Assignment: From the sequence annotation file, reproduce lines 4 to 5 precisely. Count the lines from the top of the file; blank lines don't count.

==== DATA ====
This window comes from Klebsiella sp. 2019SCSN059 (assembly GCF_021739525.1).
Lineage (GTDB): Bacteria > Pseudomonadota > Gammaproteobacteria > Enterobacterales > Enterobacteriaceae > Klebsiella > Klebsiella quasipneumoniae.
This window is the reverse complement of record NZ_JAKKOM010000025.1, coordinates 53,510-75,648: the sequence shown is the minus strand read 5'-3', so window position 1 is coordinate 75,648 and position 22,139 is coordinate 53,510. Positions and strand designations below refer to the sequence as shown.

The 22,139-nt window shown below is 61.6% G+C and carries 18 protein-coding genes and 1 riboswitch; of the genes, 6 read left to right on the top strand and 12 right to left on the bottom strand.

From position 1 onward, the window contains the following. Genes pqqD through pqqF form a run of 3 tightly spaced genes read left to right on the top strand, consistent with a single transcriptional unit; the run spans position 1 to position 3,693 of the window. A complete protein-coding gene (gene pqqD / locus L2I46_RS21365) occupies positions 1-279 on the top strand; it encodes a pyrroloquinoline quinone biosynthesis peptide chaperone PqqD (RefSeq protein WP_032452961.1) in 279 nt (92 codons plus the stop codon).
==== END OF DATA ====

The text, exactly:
The 22,139-nt window shown below is 61.6% G+C and carries 18 protein-coding genes and 1 riboswitch; of the genes, 6 read left to right on the top strand and 12 right to left on the bottom strand.

From position 1 onward, the window contains the following. Genes pqqD through pqqF form a run of 3 tightly spaced genes read left to right on the top strand, consistent with a single transcriptional unit; the run spans position 1 to position 3,693 of the window. A complete protein-coding gene (gene pqqD / locus L2I46_RS21365) occupies positions 1-279 on the top strand; it encodes a pyrroloquinoline quinone biosynthesis peptide chaperone PqqD (RefSeq protein WP_032452961.1) in 279 nt (92 codons plus the stop codon).